It’s Saturday morning and Mum’s not working today. As we all sit eating our breakfast on our knees dad suddenly gets to his feet and makes a momentous announcement. ‘I’m not going to the pub today,’ he says.
There is silence for a few moments and Sofia and me stop eating and look up from our Frosties at the same time. Then Sofia turns to me and a worried frown appears on her face, almost as if she’s expecting bad news.
But there is no bad news. Dad smiles – the second smile in less than a day – and even gives mum a little wink. ‘I’m not going to the pub because we’re all going to the seaside for the day!’ he says cheerily. “We’re all going to get in the car and we’re going to Brighton. Anyone for fish and chips?”
I’m not lying when I say I can’t remember the last time that dad took us all out for the day. He’s usually too busy or down the pub with his idiots. I just feel happy inside and can’t stop myself from grinning. Sofia grins, too. But then when no-one else is watching she gives me a very strange look, kind of like the look your teacher gives you when you thinks you’re up to no good.
It’s lovely and hot and sunny as we leave the house and cram ourselves into the car. It’s an old Nissan Micra that’s way past its sell-by date and keeps breaking down. Dad usually swears at it when he’s driving but today he’s unbelievably jolly. Mum sits in the front as dad heads up the motorway and begins to sing. “Come on!’ he shouts. “Join in! Let’s hear some singing from the back!’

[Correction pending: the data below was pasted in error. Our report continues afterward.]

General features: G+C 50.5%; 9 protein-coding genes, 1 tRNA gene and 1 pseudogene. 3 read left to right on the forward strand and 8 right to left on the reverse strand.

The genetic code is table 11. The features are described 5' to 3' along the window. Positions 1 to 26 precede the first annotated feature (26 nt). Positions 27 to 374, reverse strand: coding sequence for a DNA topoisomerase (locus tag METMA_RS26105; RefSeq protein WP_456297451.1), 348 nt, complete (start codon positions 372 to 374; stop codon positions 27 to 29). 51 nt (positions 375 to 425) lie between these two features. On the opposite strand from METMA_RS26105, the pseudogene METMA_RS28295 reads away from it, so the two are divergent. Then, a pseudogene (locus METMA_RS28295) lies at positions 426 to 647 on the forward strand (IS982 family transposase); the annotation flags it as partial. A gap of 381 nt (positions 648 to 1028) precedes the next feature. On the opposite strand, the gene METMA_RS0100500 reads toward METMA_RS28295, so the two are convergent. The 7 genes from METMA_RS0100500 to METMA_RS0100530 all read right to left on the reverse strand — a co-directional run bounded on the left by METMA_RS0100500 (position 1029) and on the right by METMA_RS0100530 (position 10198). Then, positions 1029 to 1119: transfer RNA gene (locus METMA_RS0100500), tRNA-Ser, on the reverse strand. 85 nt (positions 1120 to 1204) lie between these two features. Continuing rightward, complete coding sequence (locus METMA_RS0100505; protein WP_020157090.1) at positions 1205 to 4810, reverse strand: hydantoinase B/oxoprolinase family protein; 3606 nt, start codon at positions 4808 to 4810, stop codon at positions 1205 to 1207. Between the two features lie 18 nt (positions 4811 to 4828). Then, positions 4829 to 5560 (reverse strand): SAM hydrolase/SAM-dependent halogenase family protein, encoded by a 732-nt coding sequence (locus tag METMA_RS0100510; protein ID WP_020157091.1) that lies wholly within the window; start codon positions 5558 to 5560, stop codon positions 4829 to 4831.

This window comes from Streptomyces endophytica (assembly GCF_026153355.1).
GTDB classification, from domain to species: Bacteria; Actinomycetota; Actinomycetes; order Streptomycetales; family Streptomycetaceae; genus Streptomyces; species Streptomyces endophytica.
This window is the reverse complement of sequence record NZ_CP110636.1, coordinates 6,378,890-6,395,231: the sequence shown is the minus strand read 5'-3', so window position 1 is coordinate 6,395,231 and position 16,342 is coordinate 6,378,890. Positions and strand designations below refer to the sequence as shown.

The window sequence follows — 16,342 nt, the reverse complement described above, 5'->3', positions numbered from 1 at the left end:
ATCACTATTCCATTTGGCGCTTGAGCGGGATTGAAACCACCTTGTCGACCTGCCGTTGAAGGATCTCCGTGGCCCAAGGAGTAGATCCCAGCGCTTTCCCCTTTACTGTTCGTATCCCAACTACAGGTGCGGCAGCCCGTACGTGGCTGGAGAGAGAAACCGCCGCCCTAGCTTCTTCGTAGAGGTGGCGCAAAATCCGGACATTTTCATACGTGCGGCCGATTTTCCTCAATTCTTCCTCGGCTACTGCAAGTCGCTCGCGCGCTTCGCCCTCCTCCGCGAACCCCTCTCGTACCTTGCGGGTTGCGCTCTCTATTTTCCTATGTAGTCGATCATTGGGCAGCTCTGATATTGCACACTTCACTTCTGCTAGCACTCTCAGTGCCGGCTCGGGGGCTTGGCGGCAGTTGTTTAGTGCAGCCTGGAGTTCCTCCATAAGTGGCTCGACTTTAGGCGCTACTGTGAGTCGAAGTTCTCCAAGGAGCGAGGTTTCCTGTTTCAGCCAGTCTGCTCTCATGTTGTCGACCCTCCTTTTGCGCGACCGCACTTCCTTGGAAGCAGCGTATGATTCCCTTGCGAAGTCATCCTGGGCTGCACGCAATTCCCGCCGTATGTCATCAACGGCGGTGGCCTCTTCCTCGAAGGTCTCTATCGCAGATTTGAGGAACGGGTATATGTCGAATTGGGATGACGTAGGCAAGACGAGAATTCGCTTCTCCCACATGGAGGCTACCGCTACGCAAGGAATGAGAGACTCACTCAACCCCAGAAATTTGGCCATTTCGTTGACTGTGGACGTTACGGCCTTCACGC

The engine groans as the countryside rushes by but there is a warm glow inside the car. Everyone is happy. Everyone is smiling. Everybody except Sofia, that is, who reaches over and whispers something in my ear.
‘I can’t hear you, you stupid girl!” I spit. What with dad’s singing and the wind whistling by it’s difficult to hear anything. But I don’t need to hear what she is saying to understand. She’s talking about the money again. Doesn’t she ever stop going on about it? But even though she knows I’ve given dad some she doesn’t know how much. I didn’t tell her everything yesterday. I pull a face at her and she pokes her tongue out at me so I pinch one of her thighs really hard and she yells out.
“Are you two all right at the back?’ smiles mum.
Everyone’s smiling because of the money. I’m learning that money can buy smiles.
We reach Brighton and dad eventually finds somewhere to park. It’s the first time I’ve ever been here and even though it’s started to rain a tiny bit I find myself running towards the pier, where hundreds of people mill about buying ice-creams and doughnuts and bags of chips. Sofia races alongside me. “Don’t go too far,” yells mum, who is walking slowly behind us with dad. He has his arm around her, another thing that he doesn’t do very often. We spend a couple of hours in the arcade. Dad changes lots of money into 2p pieces and we feed them into the machines, trying to win the little prizes that are sitting on top of the piles of money. My fingers are soon tasting of metal. Then we get taken to have fish and chips. I get a the biggest piece and a really, really horrible gherkin which I wash down with diet Coke. Sofia has chicken nuggets and orange juice.
‘Wouldn’t it be nice it it was always like this?’ says dad, taking a gulp from a frothy pint of black Guinness. “I mean… It’s so great for us all to spend time together…”
“It’s lovely daddy,” says Sofia.
“It’s fantastic,” say I, although deep down I can’t help thinking to myself that the reason that we don’t all spend time together is dad. He’s always so shouty, or down the pub, or sleeping in the bedroom or calling everyone idiots that he sort of forgets all about us most of the time. I can see that Sofia’s thinking that, too. But neither of us say anything. We’re too happy and we don’t want to spoil the mood. Because days like this don’t come around very often.